By Helen Epstein
This glimpse into the relationship of two American Jewish writers makes for good reading during the pandemic: an intelligent, gracefully written memoir of friendship.
Here We Are: My Friendship with Philip Roth by Benjamin Taylor, Penguin, 192 pp, $26.
“Memory is where the living may rejoin the dead,” writes Benjamin Taylor toward the end of his slim, decorous memoir about his friendship with the late author Philip Roth. “There they anoint us. Through memory we obtain the blessing. Through memory we remain filial. Memory makes us Jacob, not Esau.”
Here We Are, a glimpse into the relationship of two American Jewish writers, makes for good reading during the pandemic: an intelligent, gracefully written memoir of friendship. Short enough for our wavering pandemic-stressed attention spans, it’s a book sprinkled with bits of literary gossip and literary criticism, if not many surprises. Like several recent memoirs, it mostly skates on the surface of the events and relationships it describes and does not tax the brain, coming off more like a magazine profile than a book.
Roth (1933-2018) was one of the most successful American authors of his generation. Starting with his book of short stories Goodbye, Columbus, which won the National Book Award in 1960, he wrote 31 largely autobiographical books fueled by a childhood in Newark, NJ, as Taylor writes, “as endlessly rediscovered through alchemical imagination, that flame turned up under experience for the smelting of novels.” Roth garnered millions of devoted readers across the world and antagonized millions of others. These included women and other Jews, who found his work predictable, anti-Semitic, self-referential, and misogynistic. Roth won many coveted literary prizes although — much to his chagrin — not the Nobel, which Taylor reports he called the “Anybody-but-Roth-Prize.” I myself admire Roth’s sharp eye, humor, and narrative skill but find his protagonists too close to age-old and still current stereotypes of Jewish males (the witty neurotic; the sex-obsessed despoiler of gentile women). His sensibility is too parochial for my taste.
Author Benjamin Taylor is a very different kind of writer and a different kind of American Jew. Born in Forth Worth, TX, in 1952, well after the second world war that so marked Roth’s boyhood, Taylor is understated where Roth is brash, refined where Roth is crude. Taylor quotes Montaigne’s classic aphorism “Parce que c’etait lui; parce que c’etait moi” to explain their friendship, and doesn’t give the reader much information about their respective lives, their other friends, their other activities, or the dynamics between them. He shows the two men appreciating Roth’s jokes and ideas about what’s funny. Taylor describes Roth as his chosen parent of middle age and as his best friend.
“I can’t be the first gay man to have been an older straight man’s mainstay,” Taylor writes in one of his infrequent characterizations of the nature of their relationship. “Philip had searched diligently for a beautiful young woman to see to him as Jane Eyre looked after old Mr. Rochester. What he got instead was me. The degree of attachment surprised us both. Were we lovers? Obviously not. Were we in love? Not exactly. Sufficient to say that ours was a conversation neither could have done without.”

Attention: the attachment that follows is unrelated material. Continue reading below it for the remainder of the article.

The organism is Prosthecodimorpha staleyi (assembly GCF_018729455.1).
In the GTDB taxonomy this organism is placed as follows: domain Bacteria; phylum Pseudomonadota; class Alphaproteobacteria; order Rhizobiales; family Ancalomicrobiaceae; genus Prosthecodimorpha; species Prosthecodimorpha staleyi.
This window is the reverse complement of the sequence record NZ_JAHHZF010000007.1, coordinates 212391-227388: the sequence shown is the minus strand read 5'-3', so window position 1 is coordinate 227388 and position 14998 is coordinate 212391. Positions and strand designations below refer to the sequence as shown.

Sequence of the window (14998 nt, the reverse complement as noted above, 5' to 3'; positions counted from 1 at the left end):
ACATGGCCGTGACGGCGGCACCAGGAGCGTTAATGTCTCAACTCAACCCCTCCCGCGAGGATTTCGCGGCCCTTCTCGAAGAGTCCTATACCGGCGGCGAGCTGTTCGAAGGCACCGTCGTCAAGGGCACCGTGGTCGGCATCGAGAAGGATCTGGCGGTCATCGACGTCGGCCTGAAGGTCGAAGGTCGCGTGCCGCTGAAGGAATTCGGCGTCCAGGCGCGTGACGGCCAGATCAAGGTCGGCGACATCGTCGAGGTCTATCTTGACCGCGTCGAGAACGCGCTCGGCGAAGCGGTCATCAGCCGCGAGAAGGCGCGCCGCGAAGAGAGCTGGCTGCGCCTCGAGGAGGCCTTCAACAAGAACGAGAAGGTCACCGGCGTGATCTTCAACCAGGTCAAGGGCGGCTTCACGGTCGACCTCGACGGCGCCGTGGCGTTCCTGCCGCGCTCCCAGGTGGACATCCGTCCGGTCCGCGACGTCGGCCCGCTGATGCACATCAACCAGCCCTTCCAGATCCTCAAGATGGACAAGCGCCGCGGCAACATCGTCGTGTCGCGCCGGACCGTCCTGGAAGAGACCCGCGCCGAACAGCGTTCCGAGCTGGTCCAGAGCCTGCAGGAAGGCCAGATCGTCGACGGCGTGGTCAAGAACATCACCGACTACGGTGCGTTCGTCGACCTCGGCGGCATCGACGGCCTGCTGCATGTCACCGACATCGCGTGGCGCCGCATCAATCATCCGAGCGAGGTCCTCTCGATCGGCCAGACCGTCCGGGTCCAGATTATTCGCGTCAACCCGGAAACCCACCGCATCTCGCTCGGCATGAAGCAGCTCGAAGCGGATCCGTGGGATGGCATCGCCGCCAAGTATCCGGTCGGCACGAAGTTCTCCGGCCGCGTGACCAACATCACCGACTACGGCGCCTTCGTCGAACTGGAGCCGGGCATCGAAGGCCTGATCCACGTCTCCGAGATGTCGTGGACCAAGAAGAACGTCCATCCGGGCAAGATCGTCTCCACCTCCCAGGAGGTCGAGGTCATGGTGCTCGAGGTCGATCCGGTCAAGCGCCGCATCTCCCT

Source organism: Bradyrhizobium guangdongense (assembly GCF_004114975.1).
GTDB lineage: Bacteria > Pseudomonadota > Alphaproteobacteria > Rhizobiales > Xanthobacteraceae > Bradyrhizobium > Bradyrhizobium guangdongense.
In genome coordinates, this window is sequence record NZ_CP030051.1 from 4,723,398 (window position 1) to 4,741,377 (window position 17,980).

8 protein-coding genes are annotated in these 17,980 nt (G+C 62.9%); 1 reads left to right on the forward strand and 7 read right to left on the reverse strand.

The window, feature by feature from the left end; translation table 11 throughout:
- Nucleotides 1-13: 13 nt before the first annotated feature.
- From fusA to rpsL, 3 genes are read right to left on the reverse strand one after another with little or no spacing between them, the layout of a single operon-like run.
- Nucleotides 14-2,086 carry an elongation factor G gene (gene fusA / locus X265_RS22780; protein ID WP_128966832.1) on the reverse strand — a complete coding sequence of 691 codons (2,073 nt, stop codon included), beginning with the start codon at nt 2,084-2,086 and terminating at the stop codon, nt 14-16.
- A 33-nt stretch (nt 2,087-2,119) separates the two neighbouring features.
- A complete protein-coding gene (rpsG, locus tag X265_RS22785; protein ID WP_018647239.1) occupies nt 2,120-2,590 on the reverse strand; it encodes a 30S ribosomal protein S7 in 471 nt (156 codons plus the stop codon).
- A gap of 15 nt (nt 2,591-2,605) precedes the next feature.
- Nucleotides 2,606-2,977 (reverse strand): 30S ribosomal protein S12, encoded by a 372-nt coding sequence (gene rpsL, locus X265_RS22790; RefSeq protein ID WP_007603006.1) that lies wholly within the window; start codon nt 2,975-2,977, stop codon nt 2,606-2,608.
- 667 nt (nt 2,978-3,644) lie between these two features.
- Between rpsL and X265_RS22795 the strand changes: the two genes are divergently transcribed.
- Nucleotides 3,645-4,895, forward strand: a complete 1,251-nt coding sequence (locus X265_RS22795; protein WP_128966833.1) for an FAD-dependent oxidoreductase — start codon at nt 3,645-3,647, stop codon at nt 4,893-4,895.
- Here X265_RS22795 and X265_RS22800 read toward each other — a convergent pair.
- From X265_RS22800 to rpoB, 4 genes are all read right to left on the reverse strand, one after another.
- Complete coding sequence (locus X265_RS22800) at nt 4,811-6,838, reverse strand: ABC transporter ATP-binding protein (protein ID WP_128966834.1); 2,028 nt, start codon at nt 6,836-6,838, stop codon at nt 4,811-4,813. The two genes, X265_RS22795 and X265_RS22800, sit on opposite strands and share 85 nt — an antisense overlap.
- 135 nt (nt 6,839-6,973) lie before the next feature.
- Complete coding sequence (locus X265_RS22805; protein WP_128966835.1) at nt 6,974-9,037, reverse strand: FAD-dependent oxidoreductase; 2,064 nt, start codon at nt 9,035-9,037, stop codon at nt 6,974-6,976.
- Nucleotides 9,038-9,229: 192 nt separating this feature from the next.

Taylor provides little social context for either of them and does not fully explain the evolution of their friendship. They first met at a party in 1995, when Roth was past 60 and Taylor past 40 and did not make further contact until three years later when, after reading Roth’s I Married a Communist, Taylor wrote to him about a passage in the book. A few days later, Roth phoned him. “I felt at once that I was laughing with someone I knew well. Acrobatically unpredictable though the conversation was, I could follow his moves. Someone had to lead. Then he hung up without notice and I felt I’d been danced off the edge of the world.”
Sounds like infatuation, with echoes of Leonard Cohen, no? In 2001, the two men – Roth now close to 70, Taylor to 50 — finally had a meal together on the Upper West Side of Manhattan where Roth lived on 79th Street –- sharing the first of what Taylor writes would become “hundreds of meals.” Roth had sent Taylor his latest novel The Dying Animal and wanted to discuss it. “Determined not to gush,” Taylor recalls, “I said that the scene where Consuela Castillo shows David Kepesh her doomed cancerous breasts reminded me of a similar scene in Solzhenitsyn’s Cancer Ward in which a girl, on the night before her mastectomy, goes to the room of a boy sick with a cancer of his own and chastely asks him to worship her doomed right breast. ‘Today it was a marvel. Tomorrow it would be in the trash bin,’ I said, quoting Solzhenitsyn. In the silence that followed, I felt our friendship begin.”
As a student of memoir, I’ve learned that a memoirist is not always fully aware of the implications of what he or she has written. In this passage as in many others, I also recalled lopsided relationships I’ve had with older people (including gifted men such as Meyer Schapiro and Joseph Papp – both revered mentors to gay and straight men). In my reading, Roth seems to have regarded Taylor not only as a friend and companion of his old age but as his nurse, scribe, archivist, and possible biographer, although he had chosen an official biographer – Blake Bailey – in 2012. Taylor performs some of these functions in Here We Are, reproducing jokes, bon mots, and one-liners that he has jotted down verbatim; quoting from Roth’s work to illustrate his evolution as a writer: